The hospitalist will see you now

A little-known program at two Grand Junction hospitals is resulting in some good paybacks.

St. Mary’s Hospital and Community Hospital each run hospitalist programs. That means a medical doctor is always on site to handle inpatient care for those patients who do not have a primary care provider, for patients traveling and who have primary care doctors too far away to make it to the hospital or for those patients whose primary care physicians have contracted with the hospital for the program.

“What we’re seeing is our patients’ (health-care needs) are getting more and more complex,” said Dan Prinster, vice president of business development at St. Mary’s. “We’re trying to keep hospital stays down to keep costs down. Hospitalists work right from the get-go until patients are transferred out of the hospital.”

Anyone needing hospital care can be admitted only by a doctor. For years, that duty meant on-call doctors would admit patients or the hospital would call the patient’s primary care doctor to come in and admit a patient. On-call doctors at St. Mary’s, for example, were being overwhelmed with the numbers of patients entering the Emergency Room who didn’t have primary care physicians.

Hospitalists can take on the duties of admitting patients and following up with their care through their stay.

“They have the ability to see a patient multiple times a day,” said Dr. Gaither Bynum, director of St. Mary’s hospitalist program. “The feedback from nurses is they like a having a doctor in the hospital 24 hours a day.”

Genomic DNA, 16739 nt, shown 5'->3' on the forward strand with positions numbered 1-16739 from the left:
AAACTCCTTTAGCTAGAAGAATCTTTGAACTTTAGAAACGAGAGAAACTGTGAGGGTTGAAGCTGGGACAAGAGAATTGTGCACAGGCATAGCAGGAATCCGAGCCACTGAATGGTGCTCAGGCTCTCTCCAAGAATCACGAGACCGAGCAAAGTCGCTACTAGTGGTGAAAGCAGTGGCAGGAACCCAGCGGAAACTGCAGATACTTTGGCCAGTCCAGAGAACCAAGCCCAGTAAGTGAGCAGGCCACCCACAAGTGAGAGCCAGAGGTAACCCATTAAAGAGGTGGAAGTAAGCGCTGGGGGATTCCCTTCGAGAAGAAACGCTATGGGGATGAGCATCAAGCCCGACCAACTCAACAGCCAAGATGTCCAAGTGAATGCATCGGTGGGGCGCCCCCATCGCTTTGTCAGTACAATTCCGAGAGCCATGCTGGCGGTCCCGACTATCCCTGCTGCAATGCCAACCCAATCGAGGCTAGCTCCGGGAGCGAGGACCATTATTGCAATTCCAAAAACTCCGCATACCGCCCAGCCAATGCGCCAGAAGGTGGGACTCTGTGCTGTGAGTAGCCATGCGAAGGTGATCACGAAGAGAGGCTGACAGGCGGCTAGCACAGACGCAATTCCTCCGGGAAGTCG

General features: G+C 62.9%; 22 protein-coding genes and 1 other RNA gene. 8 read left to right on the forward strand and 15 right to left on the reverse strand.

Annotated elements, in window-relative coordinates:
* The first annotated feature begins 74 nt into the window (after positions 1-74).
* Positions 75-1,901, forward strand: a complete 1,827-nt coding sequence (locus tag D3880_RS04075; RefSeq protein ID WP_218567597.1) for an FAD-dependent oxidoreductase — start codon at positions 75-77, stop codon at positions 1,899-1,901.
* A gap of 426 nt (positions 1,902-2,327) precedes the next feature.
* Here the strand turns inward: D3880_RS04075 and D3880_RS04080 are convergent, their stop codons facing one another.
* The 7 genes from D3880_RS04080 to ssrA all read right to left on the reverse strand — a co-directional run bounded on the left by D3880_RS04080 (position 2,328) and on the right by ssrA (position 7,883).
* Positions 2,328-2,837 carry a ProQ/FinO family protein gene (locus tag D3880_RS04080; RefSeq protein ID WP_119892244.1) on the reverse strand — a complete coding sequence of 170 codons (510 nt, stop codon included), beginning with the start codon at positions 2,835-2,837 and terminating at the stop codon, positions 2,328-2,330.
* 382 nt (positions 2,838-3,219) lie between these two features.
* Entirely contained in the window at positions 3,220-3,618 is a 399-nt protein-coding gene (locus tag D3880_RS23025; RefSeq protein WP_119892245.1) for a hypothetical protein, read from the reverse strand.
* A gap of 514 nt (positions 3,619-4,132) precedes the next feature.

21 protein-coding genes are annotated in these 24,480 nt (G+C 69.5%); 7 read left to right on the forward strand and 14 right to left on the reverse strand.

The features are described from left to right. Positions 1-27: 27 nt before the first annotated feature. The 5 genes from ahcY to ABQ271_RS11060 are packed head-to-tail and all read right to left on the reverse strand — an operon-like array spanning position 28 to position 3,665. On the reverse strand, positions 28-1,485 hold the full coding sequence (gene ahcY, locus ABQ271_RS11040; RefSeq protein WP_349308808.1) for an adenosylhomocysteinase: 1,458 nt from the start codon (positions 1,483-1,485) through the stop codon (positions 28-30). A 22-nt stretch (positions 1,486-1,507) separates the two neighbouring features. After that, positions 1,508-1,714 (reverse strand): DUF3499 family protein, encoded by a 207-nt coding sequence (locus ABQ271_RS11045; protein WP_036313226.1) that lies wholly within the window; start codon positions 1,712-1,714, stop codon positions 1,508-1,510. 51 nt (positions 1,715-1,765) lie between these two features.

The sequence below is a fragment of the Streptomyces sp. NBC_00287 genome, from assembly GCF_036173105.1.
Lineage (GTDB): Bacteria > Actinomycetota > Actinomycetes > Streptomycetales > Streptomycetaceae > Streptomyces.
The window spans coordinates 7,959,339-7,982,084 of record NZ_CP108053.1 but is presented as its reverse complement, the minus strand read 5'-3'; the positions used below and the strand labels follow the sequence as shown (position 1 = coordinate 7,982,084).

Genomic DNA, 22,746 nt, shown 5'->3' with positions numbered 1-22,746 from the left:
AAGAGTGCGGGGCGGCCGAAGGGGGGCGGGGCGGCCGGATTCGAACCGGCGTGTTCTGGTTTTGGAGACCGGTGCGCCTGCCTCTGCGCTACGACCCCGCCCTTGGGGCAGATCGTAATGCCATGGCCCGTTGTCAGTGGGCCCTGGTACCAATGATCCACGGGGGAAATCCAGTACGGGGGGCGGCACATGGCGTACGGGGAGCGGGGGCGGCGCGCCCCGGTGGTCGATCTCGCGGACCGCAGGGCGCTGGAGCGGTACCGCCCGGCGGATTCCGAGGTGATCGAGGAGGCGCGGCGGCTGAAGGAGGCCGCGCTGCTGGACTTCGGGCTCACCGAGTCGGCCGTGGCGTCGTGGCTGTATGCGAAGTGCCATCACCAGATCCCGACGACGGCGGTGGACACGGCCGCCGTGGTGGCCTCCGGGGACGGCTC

St. Mary’s has eight full-time and part-time hospitalists, and Community’s program is expected to grow to four hospitalist positions.

Hospitalists only do inpatient care. They work in shifts, which can be attractive for some doctors because primary care physicians essentially work two jobs: days seeing patients at their offices and nights doing rounds at hospitals. Hospitalists generally are trained in internal medicine, but their backgrounds can vary. The positions are some of the most highly recruited in the nation, Prinster said.

Studies have shown that hospitalist programs can save health care dollars, Bynum said. On-site doctors potentially can release a patient from the hospital sooner than a primary care doctor, who may only have the chance once a day to check on a hospitalized patient.

Hospitalists can order tests and act immediately on the results of those tests in the hospital setting.

Unlike policies in some hospitals, local primary care doctors still make rounds for their hospitalized patients.

“Some hospitals have gone to the point of only having a hospitalist program. We think that’s a mistake,” Prinster said.

Hospitalists cannot become a primary care doctor for a patient.

Having a hospitalist program can help a hospital function more efficiently because doctors can more closely see the working relationships among departments, Bynum said. The program also helps to maintain a collaborative effort with other health care workers in the community.

Because of a local shortage of primary care physicians, some doctors are taking extra clients. At some point, it becomes difficult for doctors to work in their offices during the daytime and work nights at a hospital.

“One of our roles is to bolster primary care as much as possible,” Bynum said. “One of the things that hospitalists can do is let us take some of the burden off.”


Commenting is not available in this channel entry.

Search More Jobs

734 S. Seventh St.
Grand Junction, CO 81501
970-242-5050; M-F 8:00 - 5:00
Subscribe to print edition
eTear Sheets/ePayments

© 2017 Grand Junction Media, Inc.
By using this site you agree to the Visitor Agreement and the Privacy Policy